It is worth thinking about your experience, could being a trustee help you move into a new and different area. So if you have always worked in the children and young people area but want to work in international development etc then that could help you pin point the right sort of charity to be a trustee of. Or it could help make your experience more 'rounded'.

Find yourself a mentor too. I am guessing that there is more you can make of what you do/have done. It would be good to spend some time outside of work thinking about the bigger picture. With a previous mentor I met them at a do and emailed them after to ask about being my mentor. She was great.

Some of it, is how you spin it. Talking to somebody externally can help you realise how marketable you actually are.

Try to network with sector leaders. Look at Acevo, Knowledge Peers, NCVO etc if you don't already. That old saying about dressing like the boss etc!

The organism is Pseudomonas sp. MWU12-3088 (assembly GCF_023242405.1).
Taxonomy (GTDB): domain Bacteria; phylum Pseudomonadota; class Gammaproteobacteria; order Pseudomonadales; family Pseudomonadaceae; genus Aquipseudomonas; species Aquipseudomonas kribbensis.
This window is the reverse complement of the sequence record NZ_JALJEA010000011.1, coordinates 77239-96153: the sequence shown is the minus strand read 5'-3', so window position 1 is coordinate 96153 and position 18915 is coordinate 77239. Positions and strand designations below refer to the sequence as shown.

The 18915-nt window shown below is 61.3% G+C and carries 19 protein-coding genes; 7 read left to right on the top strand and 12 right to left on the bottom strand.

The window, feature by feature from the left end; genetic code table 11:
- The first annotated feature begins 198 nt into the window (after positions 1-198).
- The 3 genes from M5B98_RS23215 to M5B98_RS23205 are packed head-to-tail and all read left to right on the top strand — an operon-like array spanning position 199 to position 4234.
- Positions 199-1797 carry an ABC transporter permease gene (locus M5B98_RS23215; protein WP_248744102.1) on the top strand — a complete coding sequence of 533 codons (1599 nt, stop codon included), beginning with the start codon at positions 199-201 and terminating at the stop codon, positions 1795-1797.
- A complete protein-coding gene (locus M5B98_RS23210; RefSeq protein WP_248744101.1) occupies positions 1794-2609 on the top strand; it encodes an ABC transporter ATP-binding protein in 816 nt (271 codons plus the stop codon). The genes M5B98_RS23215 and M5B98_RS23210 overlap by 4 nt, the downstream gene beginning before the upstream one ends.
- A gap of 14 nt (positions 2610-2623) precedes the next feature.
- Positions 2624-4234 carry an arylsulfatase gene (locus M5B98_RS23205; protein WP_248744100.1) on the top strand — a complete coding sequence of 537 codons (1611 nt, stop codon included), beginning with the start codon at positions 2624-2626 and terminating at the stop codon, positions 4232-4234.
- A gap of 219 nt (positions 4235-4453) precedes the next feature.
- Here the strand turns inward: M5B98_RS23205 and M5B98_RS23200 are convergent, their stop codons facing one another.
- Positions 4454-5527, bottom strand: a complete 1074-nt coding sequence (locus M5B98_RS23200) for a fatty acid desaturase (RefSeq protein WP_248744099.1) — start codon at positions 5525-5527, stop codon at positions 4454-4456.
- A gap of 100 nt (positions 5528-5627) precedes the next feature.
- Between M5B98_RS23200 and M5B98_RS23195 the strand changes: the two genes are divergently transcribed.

That help?

Quokka12 Tue 25-Nov-14 17:19:05

Have a look at this website womenonboards.co.uk/ if you start with the unpaid/ expenses you will swiftly have financial/ strategic management. Lots of places looking to increase representation at board level and shouldn't be difficult assuming you target your experience well to move from local to national boards and then leverage that in a senior application.

cheerup Tue 25-Nov-14 17:59:29

I'm in a similar position and have recently been appointed as a trustee of a charitable trust launching in April 2014. First board meeting this week and I can't wait to get started. I so need a new challenge and to feel like my career could go somewhere again.

cheerup Tue 25-Nov-14 18:00:01

2015 even!

SeaMedows Tue 25-Nov-14 18:45:24

Thanks very much, everyone - this is incredibly helpful advice.

I've sent off an email of enquiry to the organisation, expressing my interest in becoming a trustee and outlining my experience - making sure I didn't undersell myself!

I've also taken a quick look at the WomenOnBoards website and will study that seriously tonight.

Your support and e-mentorship is very much appreciated!

Join the discussion

Join the discussion

Registering is free, easy, and means you can join in the discussion, get discounts, win prizes and lots more.

Register now